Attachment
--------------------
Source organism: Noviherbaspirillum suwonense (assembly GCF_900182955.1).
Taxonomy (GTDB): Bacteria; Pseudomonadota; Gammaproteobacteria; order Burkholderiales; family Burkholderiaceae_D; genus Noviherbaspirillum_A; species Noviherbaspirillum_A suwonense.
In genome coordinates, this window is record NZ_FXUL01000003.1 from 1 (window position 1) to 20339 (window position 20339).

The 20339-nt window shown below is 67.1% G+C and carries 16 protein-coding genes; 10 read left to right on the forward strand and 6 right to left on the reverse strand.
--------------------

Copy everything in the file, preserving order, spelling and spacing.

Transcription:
Source organism: Noviherbaspirillum suwonense (assembly GCF_900182955.1).
Taxonomy (GTDB): Bacteria; Pseudomonadota; Gammaproteobacteria; order Burkholderiales; family Burkholderiaceae_D; genus Noviherbaspirillum_A; species Noviherbaspirillum_A suwonense.
In genome coordinates, this window is record NZ_FXUL01000003.1 from 1 (window position 1) to 20339 (window position 20339).

The 20339-nt window shown below is 67.1% G+C and carries 16 protein-coding genes; 10 read left to right on the forward strand and 6 right to left on the reverse strand.